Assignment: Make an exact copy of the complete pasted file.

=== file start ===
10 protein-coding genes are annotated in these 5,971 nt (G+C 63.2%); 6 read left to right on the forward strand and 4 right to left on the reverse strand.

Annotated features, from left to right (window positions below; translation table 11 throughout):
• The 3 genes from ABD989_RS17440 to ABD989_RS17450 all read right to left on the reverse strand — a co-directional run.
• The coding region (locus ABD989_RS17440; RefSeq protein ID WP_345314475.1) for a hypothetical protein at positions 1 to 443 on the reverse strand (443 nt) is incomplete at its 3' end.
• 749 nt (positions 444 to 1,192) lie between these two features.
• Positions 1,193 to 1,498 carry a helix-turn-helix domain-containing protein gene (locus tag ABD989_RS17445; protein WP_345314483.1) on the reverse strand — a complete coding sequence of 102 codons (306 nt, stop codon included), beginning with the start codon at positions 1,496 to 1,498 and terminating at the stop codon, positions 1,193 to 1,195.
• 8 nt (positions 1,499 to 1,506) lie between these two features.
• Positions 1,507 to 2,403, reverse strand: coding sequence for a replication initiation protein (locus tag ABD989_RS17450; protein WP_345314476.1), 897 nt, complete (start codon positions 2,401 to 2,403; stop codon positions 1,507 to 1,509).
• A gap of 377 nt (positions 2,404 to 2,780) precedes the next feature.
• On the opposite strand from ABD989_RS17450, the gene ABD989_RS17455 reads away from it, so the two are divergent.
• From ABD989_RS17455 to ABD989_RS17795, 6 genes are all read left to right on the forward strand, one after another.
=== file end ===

10 protein-coding genes are annotated in these 5,971 nt (G+C 63.2%); 6 read left to right on the forward strand and 4 right to left on the reverse strand.

Annotated features, from left to right (window positions below; translation table 11 throughout):
• The 3 genes from ABD989_RS17440 to ABD989_RS17450 all read right to left on the reverse strand — a co-directional run.
• The coding region (locus ABD989_RS17440; RefSeq protein ID WP_345314475.1) for a hypothetical protein at positions 1 to 443 on the reverse strand (443 nt) is incomplete at its 3' end.
• 749 nt (positions 444 to 1,192) lie between these two features.
• Positions 1,193 to 1,498 carry a helix-turn-helix domain-containing protein gene (locus tag ABD989_RS17445; protein WP_345314483.1) on the reverse strand — a complete coding sequence of 102 codons (306 nt, stop codon included), beginning with the start codon at positions 1,496 to 1,498 and terminating at the stop codon, positions 1,193 to 1,195.
• 8 nt (positions 1,499 to 1,506) lie between these two features.
• Positions 1,507 to 2,403, reverse strand: coding sequence for a replication initiation protein (locus tag ABD989_RS17450; protein WP_345314476.1), 897 nt, complete (start codon positions 2,401 to 2,403; stop codon positions 1,507 to 1,509).
• A gap of 377 nt (positions 2,404 to 2,780) precedes the next feature.
• On the opposite strand from ABD989_RS17450, the gene ABD989_RS17455 reads away from it, so the two are divergent.
• From ABD989_RS17455 to ABD989_RS17795, 6 genes are all read left to right on the forward strand, one after another.